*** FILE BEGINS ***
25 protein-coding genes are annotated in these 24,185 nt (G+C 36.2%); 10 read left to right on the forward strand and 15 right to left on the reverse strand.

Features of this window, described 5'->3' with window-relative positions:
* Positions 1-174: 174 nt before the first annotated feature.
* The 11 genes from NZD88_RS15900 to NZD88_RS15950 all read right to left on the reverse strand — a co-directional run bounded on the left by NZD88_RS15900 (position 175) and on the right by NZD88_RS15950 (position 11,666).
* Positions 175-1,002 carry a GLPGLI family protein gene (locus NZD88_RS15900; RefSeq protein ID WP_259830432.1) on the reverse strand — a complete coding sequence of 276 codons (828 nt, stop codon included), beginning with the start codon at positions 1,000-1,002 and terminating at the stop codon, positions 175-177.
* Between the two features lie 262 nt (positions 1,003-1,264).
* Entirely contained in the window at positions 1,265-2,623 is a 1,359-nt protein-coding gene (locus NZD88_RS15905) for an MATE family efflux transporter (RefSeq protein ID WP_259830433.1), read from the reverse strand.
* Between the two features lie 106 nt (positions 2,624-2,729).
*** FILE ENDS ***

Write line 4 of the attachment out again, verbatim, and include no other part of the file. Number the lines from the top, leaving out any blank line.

* The 11 genes from NZD88_RS15900 to NZD88_RS15950 all read right to left on the reverse strand — a co-directional run bounded on the left by NZD88_RS15900 (position 175) and on the right by NZD88_RS15950 (position 11,666).